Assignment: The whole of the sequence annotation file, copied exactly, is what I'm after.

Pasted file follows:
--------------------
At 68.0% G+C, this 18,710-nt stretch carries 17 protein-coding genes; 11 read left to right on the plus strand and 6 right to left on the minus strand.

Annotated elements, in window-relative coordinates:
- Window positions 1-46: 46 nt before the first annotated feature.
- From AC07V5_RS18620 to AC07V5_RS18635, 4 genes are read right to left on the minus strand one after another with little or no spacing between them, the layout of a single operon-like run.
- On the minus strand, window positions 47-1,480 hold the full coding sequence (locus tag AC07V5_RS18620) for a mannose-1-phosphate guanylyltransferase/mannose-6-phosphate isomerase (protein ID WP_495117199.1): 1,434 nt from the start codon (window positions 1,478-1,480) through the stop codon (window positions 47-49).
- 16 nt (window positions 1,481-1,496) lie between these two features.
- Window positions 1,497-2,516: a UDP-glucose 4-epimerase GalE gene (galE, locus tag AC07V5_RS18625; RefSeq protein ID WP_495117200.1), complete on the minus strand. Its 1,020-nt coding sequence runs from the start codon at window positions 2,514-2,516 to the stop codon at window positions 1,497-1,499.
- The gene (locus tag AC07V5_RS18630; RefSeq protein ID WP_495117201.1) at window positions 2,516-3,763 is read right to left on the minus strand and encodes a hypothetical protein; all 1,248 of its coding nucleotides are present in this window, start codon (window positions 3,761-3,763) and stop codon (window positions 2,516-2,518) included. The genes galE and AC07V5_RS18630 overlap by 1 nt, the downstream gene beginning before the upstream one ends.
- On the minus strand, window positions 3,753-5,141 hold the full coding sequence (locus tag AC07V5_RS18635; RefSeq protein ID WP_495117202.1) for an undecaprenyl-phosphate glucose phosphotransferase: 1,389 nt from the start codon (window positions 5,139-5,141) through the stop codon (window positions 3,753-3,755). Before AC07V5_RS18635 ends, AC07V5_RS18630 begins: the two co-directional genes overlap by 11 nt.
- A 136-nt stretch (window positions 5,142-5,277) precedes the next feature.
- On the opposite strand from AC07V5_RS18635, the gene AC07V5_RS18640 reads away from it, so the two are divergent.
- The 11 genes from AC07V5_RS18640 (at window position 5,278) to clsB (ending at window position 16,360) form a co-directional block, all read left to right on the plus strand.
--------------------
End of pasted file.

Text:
At 68.0% G+C, this 18,710-nt stretch carries 17 protein-coding genes; 11 read left to right on the plus strand and 6 right to left on the minus strand.

Annotated elements, in window-relative coordinates:
- Window positions 1-46: 46 nt before the first annotated feature.
- From AC07V5_RS18620 to AC07V5_RS18635, 4 genes are read right to left on the minus strand one after another with little or no spacing between them, the layout of a single operon-like run.
- On the minus strand, window positions 47-1,480 hold the full coding sequence (locus tag AC07V5_RS18620) for a mannose-1-phosphate guanylyltransferase/mannose-6-phosphate isomerase (protein ID WP_495117199.1): 1,434 nt from the start codon (window positions 1,478-1,480) through the stop codon (window positions 47-49).
- 16 nt (window positions 1,481-1,496) lie between these two features.
- Window positions 1,497-2,516: a UDP-glucose 4-epimerase GalE gene (galE, locus tag AC07V5_RS18625; RefSeq protein ID WP_495117200.1), complete on the minus strand. Its 1,020-nt coding sequence runs from the start codon at window positions 2,514-2,516 to the stop codon at window positions 1,497-1,499.
- The gene (locus tag AC07V5_RS18630; RefSeq protein ID WP_495117201.1) at window positions 2,516-3,763 is read right to left on the minus strand and encodes a hypothetical protein; all 1,248 of its coding nucleotides are present in this window, start codon (window positions 3,761-3,763) and stop codon (window positions 2,516-2,518) included. The genes galE and AC07V5_RS18630 overlap by 1 nt, the downstream gene beginning before the upstream one ends.
- On the minus strand, window positions 3,753-5,141 hold the full coding sequence (locus tag AC07V5_RS18635; RefSeq protein ID WP_495117202.1) for an undecaprenyl-phosphate glucose phosphotransferase: 1,389 nt from the start codon (window positions 5,139-5,141) through the stop codon (window positions 3,753-3,755). Before AC07V5_RS18635 ends, AC07V5_RS18630 begins: the two co-directional genes overlap by 11 nt.
- A 136-nt stretch (window positions 5,142-5,277) precedes the next feature.
- On the opposite strand from AC07V5_RS18635, the gene AC07V5_RS18640 reads away from it, so the two are divergent.
- The 11 genes from AC07V5_RS18640 (at window position 5,278) to clsB (ending at window position 16,360) form a co-directional block, all read left to right on the plus strand.